Julian Gollop is a 27+ year veteran of the industry. He can list classics like Chaos, Laser Squad and, of course, X-Com, on his long career resume. As Firaxis successfully reboot X-Com for modern audiences with Enemy Uknown, Gollop has donned indie threads to pursue a current remake of his multiplayer wizard-duelling game, fittingly named Chaos Returns. I caught up with him for an affable chat about his work on the original X-Com, progress on the new Chaos game, and his thoughts on how the great machine of modern development compares to the tiny teams in operation during the turn-based-strategy boom.
As Julian Gollop told us yesterday, now that his most famous creation - XCOM - has been remade, his obsession with replicating it has gone. Instead, he's flashing back even further to a game so old very few readers will remember it; one of the missing links of gaming, Chaos. Gollop's Chaos Reborn will be out some time in 2014. At GDC we talked with him about the game's origins, the changed mechanics and the new meta-game he's introducing.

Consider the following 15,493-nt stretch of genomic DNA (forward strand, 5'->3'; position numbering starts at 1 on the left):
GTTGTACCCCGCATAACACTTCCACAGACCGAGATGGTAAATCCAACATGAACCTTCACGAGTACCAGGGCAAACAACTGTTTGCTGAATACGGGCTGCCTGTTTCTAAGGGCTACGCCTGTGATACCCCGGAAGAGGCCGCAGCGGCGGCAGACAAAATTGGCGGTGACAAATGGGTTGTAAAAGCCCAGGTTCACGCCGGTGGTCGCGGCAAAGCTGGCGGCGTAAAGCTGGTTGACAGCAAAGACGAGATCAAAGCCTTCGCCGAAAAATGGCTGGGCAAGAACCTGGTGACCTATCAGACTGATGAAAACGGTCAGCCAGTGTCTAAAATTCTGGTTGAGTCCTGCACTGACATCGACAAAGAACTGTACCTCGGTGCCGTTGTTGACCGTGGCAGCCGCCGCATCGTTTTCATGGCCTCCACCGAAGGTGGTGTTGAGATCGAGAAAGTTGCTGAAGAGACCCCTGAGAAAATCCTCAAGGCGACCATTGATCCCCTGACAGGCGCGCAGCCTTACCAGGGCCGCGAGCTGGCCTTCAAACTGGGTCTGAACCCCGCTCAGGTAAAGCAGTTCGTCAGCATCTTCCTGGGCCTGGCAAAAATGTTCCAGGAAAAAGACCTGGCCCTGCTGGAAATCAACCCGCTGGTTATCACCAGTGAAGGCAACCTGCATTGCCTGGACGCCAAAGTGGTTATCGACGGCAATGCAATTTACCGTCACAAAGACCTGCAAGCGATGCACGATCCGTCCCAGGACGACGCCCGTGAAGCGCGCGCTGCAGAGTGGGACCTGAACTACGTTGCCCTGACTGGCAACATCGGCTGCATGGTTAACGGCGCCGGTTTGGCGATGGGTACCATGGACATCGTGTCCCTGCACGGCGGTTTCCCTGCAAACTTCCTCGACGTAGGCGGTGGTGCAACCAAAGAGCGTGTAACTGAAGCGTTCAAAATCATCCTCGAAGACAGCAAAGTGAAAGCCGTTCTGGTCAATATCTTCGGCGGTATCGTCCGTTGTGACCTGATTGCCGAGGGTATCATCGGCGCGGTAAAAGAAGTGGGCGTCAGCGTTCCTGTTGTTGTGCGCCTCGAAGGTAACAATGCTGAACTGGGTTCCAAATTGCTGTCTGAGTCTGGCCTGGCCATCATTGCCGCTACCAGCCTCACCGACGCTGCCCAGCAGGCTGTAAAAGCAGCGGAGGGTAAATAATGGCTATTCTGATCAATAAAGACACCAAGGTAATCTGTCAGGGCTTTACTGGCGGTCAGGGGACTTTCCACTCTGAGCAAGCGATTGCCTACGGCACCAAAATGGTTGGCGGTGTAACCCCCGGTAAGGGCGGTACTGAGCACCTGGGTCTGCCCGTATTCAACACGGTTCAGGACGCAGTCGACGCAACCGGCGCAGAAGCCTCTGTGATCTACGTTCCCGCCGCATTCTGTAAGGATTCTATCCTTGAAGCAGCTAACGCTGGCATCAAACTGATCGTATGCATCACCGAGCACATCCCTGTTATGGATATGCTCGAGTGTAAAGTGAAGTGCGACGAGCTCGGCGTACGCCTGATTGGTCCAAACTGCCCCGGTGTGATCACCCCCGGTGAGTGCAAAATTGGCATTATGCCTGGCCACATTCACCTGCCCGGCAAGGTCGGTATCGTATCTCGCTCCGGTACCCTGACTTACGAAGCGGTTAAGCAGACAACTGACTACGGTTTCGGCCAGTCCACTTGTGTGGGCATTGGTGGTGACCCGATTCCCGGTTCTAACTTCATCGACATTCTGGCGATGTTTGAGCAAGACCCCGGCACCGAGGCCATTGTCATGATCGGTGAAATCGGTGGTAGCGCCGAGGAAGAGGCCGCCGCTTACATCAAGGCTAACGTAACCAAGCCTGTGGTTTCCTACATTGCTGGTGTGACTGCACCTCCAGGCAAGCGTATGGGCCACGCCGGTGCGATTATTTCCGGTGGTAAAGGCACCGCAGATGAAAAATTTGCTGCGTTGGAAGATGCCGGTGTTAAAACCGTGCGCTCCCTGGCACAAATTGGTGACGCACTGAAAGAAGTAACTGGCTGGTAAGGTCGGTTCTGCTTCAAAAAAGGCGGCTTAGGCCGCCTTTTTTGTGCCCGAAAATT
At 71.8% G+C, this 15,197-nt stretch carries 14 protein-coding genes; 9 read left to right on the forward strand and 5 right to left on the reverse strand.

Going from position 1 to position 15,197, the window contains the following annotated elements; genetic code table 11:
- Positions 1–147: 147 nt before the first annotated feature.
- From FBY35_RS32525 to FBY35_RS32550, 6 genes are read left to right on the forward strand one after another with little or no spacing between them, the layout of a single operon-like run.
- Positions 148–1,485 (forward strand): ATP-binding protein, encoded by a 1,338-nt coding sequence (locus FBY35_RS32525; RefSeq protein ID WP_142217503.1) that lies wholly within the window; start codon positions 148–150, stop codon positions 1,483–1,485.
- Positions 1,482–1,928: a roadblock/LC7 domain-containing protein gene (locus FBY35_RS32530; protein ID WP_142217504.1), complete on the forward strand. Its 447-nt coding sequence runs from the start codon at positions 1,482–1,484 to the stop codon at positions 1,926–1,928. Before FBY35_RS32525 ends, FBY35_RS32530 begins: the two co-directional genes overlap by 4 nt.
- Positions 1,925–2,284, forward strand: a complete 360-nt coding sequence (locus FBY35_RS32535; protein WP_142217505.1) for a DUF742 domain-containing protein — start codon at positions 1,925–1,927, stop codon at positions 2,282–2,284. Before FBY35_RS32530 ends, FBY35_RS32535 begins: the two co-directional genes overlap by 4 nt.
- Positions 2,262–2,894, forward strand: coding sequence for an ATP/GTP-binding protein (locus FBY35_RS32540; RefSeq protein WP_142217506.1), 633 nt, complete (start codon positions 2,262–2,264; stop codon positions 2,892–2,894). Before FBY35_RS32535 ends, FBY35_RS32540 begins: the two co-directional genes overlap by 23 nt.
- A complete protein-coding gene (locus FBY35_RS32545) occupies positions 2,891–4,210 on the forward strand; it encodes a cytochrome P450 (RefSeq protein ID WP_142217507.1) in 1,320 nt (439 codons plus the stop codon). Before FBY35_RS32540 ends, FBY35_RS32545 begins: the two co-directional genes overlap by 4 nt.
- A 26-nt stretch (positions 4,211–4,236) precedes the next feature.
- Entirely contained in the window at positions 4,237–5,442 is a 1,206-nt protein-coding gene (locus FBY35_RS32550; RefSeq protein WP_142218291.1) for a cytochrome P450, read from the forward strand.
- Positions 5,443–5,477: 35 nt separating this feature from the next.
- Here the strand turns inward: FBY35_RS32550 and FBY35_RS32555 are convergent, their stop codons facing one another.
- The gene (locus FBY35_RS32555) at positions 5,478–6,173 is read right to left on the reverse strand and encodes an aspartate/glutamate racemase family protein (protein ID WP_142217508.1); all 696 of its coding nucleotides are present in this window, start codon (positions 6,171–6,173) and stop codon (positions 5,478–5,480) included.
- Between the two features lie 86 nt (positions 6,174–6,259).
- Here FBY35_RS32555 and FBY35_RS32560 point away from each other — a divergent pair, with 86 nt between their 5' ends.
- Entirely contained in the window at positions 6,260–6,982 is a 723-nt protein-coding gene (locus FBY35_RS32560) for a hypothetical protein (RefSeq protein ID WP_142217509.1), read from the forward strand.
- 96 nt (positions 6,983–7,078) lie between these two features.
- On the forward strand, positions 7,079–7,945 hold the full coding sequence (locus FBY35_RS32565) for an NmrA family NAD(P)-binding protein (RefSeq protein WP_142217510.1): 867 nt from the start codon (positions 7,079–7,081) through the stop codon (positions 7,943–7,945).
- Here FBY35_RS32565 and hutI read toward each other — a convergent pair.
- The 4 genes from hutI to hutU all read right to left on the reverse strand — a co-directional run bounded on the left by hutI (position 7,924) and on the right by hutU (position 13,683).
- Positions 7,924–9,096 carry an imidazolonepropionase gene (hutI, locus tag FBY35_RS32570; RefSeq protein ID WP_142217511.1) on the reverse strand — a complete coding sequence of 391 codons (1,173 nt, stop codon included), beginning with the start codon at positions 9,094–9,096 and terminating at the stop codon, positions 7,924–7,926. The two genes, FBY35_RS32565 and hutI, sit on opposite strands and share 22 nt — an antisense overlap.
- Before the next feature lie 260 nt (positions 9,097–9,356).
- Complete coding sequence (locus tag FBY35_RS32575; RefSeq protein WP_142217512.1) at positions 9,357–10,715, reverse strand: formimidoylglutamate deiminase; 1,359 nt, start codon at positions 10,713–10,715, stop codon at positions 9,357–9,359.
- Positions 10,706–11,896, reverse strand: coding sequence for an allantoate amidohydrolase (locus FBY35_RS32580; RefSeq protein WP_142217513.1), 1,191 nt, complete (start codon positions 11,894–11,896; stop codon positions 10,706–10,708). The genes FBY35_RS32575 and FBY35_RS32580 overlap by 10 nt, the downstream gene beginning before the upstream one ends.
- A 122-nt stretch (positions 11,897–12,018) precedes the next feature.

2K Marin's XCOM shooter went dark soon after the release of Firaxis' successful XCOM reboot. But was it missing? Dead? Captured by overzealous strategy fans? Actually, it was all a ruse. The game has now resurfaced under the new legend The Bureau: XCOM Declassified. And it's almost ready to blow the whistle on the eerie underbelly of 60s suburbia, with a release date of August 20th. A live action trailer has also appeared. Don't be fooled; it's clearly a diversionary tactic.
X-Com creator Julian Gollop on how he would have designed Enemy Unknown differently, and why it would have failed
It’s well-recognised that PC Gamer favourite XCOM was lost in rights-hell for years until Firaxis rescued it last year. In a charmingly open interview at GDC, UFO: Enemy Unknown / X-COM co-creator Julian Gollop revealed how he felt about the new game, how he would have changed it - and why it would have failed.
“I would have designed it differently, for sure.” says Gollop, of the new game. “Would it have been as successful as the new XCOM? Probably not. No, I'm afraid.”
In 2000, six years after its release, X-Com: UFO Defense had sold 470,000 games and made the Gollop brothers just over £1 million in royalties. But, according to Julian Gollop at his GDC post-mortem of the game - it nearly didn't happen. Twice in the project's development it faced cancellation and, for a brief while, it was officially dead. Sure, had it not been revived we'd have been spared from Enforcer. But at what cost?